Collection development for teens requires teen input

Librarians use many sources to learn about books to add to their collections: databases, awards, online book lists, publishers, blogs, and third-party book ordering systems to name a few. In other words, it is easy to find recommendations for books to add to your public library teen collection, and carefully selected sources will be useful when I am involved in development for a teen library collection.

[Note: I am using the book The Boy in the Black Suit for review comparisons.]

Book Awards

Award-winning teen books are abundant, but mostly selected and awarded by adults – so consider the source, when trying to find books that will appeal to your teen patrons. Even youth-choice awards have a great deal of adult influence in short-list selection (Agosto, 2013). Which is not to say that they aren’t useful in selecting new books for your teen collection.

For example, the Coretta Scott King award was awarded to The Boy in the Black Suit in 2015. As with most awards, you can find their criteria for selection on their website. This is helpful assistance in considering the weight/validity of the award in making your selections.

Reviews

There are many organizations that review new books for teens, and which lists you use seems to be a very personal choice. While I like the consistent, concise format of SLJ’s reviews (with separate reviews through the SLJ Teen Librarian Toolbox), I prefer to get the perspective of target reading audience as well. SLJ does have a section of “Teens Review,” under the Teens & YA tab, but I like to use a combination of SLJ and Goodreads, where I can read user comments for each book – many of whom are teen readers. Because of the large number of participants and “friend” connections, Goodreads is as much a social media site and a book review and purchasing site. Keeping in mind that most of the users on Goodreads are more voracious readers, it’s a way to get opinions from teens who have a high interest in reading. The only shortcoming to this method is that brand new books will not have teen feedback yet.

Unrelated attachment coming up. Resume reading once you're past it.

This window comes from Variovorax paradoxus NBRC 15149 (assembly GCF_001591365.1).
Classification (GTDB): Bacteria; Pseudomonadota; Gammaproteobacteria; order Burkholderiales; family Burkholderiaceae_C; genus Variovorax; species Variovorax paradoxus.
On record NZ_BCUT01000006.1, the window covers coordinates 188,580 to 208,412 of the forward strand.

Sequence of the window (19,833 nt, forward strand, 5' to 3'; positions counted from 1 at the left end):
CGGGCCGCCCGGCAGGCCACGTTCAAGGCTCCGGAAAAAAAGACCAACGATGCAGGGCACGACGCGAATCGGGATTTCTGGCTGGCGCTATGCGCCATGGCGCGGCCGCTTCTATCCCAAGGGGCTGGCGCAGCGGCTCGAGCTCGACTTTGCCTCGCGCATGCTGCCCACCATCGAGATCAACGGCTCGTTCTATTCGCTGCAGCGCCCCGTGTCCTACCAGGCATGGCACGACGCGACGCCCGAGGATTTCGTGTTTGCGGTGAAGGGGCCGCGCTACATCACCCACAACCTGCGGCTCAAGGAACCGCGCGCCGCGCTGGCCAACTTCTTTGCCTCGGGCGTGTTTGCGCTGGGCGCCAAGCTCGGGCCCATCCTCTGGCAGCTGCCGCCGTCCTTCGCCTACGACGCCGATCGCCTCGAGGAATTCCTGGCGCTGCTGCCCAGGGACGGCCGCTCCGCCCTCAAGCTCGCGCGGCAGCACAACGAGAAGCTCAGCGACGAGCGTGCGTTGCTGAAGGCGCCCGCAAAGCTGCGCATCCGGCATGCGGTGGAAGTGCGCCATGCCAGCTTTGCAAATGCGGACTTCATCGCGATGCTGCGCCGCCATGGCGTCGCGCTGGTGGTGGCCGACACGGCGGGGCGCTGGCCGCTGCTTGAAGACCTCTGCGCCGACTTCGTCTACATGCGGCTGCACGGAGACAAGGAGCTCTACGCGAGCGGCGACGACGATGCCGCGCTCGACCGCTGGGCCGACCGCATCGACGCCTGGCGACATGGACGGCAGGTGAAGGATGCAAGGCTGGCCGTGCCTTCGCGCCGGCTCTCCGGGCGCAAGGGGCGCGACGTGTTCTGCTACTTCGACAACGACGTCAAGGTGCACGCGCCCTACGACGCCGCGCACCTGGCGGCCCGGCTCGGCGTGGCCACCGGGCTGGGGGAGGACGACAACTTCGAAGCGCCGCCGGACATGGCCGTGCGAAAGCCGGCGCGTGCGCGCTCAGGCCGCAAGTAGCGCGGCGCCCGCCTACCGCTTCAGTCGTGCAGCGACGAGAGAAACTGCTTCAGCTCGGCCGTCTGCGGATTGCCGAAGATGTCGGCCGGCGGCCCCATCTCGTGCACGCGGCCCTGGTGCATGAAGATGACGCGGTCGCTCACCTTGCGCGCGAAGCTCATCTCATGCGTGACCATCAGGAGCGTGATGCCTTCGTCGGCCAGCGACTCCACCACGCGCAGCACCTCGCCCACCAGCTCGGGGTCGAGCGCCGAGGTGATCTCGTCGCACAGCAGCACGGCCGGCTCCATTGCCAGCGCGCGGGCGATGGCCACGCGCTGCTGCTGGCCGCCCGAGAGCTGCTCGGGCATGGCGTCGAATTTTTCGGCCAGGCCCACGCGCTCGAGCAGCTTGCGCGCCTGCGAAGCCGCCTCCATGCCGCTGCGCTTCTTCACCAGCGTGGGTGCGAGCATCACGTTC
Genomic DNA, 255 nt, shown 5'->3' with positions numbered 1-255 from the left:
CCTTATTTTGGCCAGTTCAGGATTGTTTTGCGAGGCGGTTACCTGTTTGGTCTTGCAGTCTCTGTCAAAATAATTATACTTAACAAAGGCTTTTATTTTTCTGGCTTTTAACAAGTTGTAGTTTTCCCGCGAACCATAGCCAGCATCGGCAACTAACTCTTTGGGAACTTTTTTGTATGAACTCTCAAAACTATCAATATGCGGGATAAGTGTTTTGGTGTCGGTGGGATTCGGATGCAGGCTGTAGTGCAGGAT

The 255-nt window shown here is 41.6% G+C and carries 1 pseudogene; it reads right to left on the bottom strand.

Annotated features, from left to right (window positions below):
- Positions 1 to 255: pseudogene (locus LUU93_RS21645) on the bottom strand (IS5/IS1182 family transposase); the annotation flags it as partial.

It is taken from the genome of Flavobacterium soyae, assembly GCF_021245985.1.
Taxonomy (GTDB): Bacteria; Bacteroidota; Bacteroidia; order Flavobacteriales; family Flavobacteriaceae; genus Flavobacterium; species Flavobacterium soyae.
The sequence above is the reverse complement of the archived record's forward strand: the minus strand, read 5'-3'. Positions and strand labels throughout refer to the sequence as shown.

Databases

Novelist Plus database is probably my favorite resource (for Queens College students, find it here), as it has useful and extensive filters for age groups, genres, awards, format, and more. Furthermore, it provides reviews from Publishers Weekly, Library Journal, Kirkus, Booklist, and an auto-generated read-alike list for each book selected. These aggregate reviews can help develop a better sense for a new book – though still, Novelist does not supply reviews from actual teens. I would still check the Goodreads site for actual teen feedback on books that have already been published.

Best resource

As Denise Agosto writes about a teen-centered library, it is most important to check in with your teen patrons and ask for feedback on your collection (Agosto, 2013). You may have to lead the conversation to get them started, but if they understand that they might have influence on what materials they can access, you will likely get some useful information from them!


References

Agosto, D. (2013). “Envisaging Young Adult Librarianship from a Teen-Centered Perspective.” In Transforming Young Adult Services, edited by Anthony Bernier, pp. 33-52. Chicago: Neal-Schuman.

Reynolds, J. (2015). The boy in the black suit. New York: Simon and Schuster.

 


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